Test tubes for clinical trialsYou have a strong brand, a great product concept and have identified your ultimate target market.  You’re eager to get out there and sell, but regulatory authorities are saying you need stronger evidence in order to substantiate your product’s claims. Now what?

If you’re in the natural health or functional food industry, you might be all too familiar with this scenario.

It seems as though company after company is taking a regulatory slap on the wrist for unsubstantiated claims, misleading advertising statements or overly aggressive marketing.  The latest example is POM Wonderful pomegranate juice, whose drug-like claims regarding prostate cancer were scrutinized by the Federal Trade Commission (FTC).

Similar cases have been seen in the dietary supplement/natural health product industry.  Recently, Pfizer agreed to drop “breast health” and “colon health” claims from the labels of its widely used Centrum multivitamin supplements following complaints from the consumer group Center for Science in the Public Interest (CSPI) (view article here).

The key to avoiding the same fate?  Ensure that what you are saying about your product is backed by solid scientific evidence that is defendable and reproducible

In Canada, natural health product (NHP) health claims are reviewed and evaluated by the Natural Health Products Directorate (NHPD) of Health Canada.  The NHPD recognizes data generated from many different types of research, but gives the most weight to evidence that has been generated from well-designed randomized clinical trials (RCTs).  For more details, click here.


Levels of Evidence
Type of Evidence from Human Studies
Well-designed systematic reviews and meta-analyses of randomized controlled trials or other clinical trials, or at least one well-designed randomized controlled trial (preferably multicentred)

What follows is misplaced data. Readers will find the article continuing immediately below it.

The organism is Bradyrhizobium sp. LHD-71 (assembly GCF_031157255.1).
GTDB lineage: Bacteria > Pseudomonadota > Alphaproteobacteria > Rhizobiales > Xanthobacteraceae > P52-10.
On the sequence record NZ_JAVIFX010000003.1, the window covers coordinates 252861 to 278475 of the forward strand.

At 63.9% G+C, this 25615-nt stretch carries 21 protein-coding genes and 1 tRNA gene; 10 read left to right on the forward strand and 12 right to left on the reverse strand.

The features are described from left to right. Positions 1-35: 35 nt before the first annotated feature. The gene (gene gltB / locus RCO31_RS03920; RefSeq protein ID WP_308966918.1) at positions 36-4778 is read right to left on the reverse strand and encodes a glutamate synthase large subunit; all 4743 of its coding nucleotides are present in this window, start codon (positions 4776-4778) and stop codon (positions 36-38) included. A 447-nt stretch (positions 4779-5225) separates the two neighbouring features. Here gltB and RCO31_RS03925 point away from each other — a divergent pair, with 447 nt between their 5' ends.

Well-designed clinical trials without randomization and/or control groups
Well-designed descriptive and observational studies, such as correlational studies, cohort studies and case-control studies
Peer-reviewed published articles, conclusions of other reputable regulatory agencies or previous marketing experience, expert opinion reports, referenced textbooks, Web site (if the information is peer-reviewed and there is a hardcover version of the site, e.g. Natural Medicines Comprehensive Database)
References to a traditional use, pharmacopoeias

Not only does the NHPD evaluate the data generated from research studies, they also review (and approves) all proposed clinical research studies with NHPs that are being conducted in Canada.  The scope of the NHP regulations with regards to clinical trials is to ensure:

  • The safety, efficacy and quality of both the clinical trial protocol and the investigational product(s) and placebo/comparator given during the study
  • The safety of clinical trial subjects and other people
  • Compliance with ICH, Good Clinical Practice (GCP) and federal and provincial laws
  • That people with suitable expertise conduct properly designed CTs

Sources: Health Canada; NHPD; Nutra-Ingredients USA; Reuters